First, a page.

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British stock market today, September 28 – what you need to know

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Another bumpy day for the British economy.

MIDDAY UPDATE The FTSE 100 index was down  0.4% at midday, after slumping 2% previously, and the FTSE 250 index was down 0.6%. 

In another day of financial turmoil in the UK, the Bank of England stepped in to buy long-term government debt amid the continuing financial meltdown sparked by Kwasi Kwarteng’s ‘mini-budget’.

The Bank said it would step in for ‘temporary and targeted purchases in the gilt market’  due to risks to Britain’s ‘financial stability’.

Bond markets recovered in the wake of the announcement, but the Pound fell once again, dropping by around 1.6% in midday trading. 

MORNING UPDATE London’s FTSE 100 index was down 0.5%, while the FTSE 250 fell 2.4% in trading yesterday, amid fears that the Bank of England would deliver a significant rise in interest rates next month.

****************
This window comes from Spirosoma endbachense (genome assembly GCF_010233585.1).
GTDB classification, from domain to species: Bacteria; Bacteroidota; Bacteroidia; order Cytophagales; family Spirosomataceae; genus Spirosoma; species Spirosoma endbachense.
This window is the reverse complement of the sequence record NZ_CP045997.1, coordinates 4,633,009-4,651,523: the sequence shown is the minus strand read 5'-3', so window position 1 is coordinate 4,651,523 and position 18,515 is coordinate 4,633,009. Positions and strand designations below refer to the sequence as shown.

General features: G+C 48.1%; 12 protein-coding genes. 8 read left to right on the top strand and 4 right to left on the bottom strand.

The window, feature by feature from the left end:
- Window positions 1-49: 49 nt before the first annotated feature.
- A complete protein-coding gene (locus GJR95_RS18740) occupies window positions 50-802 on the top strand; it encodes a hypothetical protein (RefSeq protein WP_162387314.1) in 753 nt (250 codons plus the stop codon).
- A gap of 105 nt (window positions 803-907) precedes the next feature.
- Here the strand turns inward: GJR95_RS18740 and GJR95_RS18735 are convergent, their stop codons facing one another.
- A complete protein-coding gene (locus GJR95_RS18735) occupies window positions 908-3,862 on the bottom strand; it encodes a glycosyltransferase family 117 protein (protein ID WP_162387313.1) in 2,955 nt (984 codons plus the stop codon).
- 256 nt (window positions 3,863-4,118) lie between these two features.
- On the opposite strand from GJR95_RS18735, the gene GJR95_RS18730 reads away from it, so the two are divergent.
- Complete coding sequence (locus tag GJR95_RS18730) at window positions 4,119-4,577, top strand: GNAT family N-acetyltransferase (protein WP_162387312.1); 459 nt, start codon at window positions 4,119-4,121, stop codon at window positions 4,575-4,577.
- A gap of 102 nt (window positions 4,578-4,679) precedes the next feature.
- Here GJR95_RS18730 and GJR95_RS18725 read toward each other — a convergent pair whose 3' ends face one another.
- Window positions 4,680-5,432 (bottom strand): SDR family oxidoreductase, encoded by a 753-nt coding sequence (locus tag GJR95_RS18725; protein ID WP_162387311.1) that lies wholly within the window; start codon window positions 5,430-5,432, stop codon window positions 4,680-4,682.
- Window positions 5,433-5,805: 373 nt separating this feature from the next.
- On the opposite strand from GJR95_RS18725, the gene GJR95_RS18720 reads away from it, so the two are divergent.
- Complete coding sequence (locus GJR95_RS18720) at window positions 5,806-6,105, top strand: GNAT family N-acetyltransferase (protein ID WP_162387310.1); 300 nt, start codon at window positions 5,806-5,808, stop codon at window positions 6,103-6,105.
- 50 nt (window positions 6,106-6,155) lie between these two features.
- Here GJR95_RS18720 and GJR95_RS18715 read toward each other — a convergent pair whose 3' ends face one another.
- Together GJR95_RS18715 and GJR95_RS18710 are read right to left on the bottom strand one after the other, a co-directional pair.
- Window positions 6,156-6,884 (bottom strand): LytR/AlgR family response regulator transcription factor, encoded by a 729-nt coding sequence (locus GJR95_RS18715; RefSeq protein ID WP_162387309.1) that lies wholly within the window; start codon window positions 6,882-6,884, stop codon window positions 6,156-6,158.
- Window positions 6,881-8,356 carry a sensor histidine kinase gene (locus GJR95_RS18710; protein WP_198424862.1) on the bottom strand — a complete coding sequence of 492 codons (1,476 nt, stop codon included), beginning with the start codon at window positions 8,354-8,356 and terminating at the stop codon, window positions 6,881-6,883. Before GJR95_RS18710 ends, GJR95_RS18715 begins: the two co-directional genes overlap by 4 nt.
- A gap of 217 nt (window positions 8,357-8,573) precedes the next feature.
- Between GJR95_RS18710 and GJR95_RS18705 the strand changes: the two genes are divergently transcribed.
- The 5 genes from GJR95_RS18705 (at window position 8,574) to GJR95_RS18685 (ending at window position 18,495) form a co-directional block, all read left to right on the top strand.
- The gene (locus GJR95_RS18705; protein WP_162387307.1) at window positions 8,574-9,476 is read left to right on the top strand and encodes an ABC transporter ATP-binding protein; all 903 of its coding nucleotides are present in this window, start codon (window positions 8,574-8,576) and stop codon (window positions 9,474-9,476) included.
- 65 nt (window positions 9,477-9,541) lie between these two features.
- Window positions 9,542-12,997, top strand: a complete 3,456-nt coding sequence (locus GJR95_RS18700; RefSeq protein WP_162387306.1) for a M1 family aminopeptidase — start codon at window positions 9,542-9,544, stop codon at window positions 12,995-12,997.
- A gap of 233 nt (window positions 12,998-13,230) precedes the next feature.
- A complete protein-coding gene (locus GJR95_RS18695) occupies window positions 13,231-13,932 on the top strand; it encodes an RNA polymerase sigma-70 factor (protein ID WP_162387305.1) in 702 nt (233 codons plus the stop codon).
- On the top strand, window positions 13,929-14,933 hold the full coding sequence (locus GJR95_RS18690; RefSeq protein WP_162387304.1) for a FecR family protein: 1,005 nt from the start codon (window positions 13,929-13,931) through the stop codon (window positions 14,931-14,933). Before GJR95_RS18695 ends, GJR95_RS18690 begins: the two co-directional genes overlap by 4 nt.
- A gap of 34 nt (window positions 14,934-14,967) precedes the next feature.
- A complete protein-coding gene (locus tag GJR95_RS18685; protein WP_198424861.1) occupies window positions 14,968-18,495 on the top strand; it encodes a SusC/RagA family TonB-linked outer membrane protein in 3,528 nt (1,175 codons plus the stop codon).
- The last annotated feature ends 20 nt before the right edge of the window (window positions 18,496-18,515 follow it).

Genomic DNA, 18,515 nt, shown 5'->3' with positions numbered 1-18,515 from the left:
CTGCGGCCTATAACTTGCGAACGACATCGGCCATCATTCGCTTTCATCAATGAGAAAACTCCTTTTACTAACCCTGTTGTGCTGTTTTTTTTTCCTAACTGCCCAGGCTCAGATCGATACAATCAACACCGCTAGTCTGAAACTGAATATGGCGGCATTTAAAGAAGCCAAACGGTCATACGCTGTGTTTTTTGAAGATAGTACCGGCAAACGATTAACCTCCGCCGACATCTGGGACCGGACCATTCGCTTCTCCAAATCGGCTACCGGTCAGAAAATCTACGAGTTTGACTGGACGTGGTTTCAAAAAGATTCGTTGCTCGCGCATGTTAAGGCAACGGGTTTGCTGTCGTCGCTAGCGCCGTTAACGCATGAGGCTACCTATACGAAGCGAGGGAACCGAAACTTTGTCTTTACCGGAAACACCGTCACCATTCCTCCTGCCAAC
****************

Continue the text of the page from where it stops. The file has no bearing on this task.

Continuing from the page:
The Bank of England’s chief economist Huw Pill said that the Bank’s Monetary Policy Committee would wait until November 3 to assess the full impact of Kwasi Kwarteng’s ‘mini-budget’, but said,  “In the context of the rebalancing of the market environment and in anticipation of looser fiscal policy, it is hard not to conclude that this will require a significant monetary policy response.”

“The Bank has a very big interest and responsibility for maintaining orderly and well-functioning market operation across a variety of asset prices … My colleagues take that responsibility very seriously,” Pill said. 

Speaking to an audience of bankers, Pill said that the Bank’s policy was not meant to “fine-tune short-term developments” in  markets.

Meanwhile, the International Monetary Fund (IMF) urged the Government to “re-evaluate” its planned tax cuts, warning that the “untargeted” package threatens to stoke inflation in Britain. 

Mining shares rose on news of relaxations of COVID-19 restrictions in China, with Glencore (GB:GLEN) up 3.53%. 

Insurance and travel company Saga’s shares (GB:SAGA) plunged after a warning that its profits this year would be lower due to shrinking margins, as the company wrote down the value of its insurance division by £269 million. 

British business news today

Jump in mortgage rates threatens UK property price crash (FT)

Liz Truss must choose between fiscal U-turn or property price crash (Telegraph

Pension fund crisis as gilt yields climb (Times)

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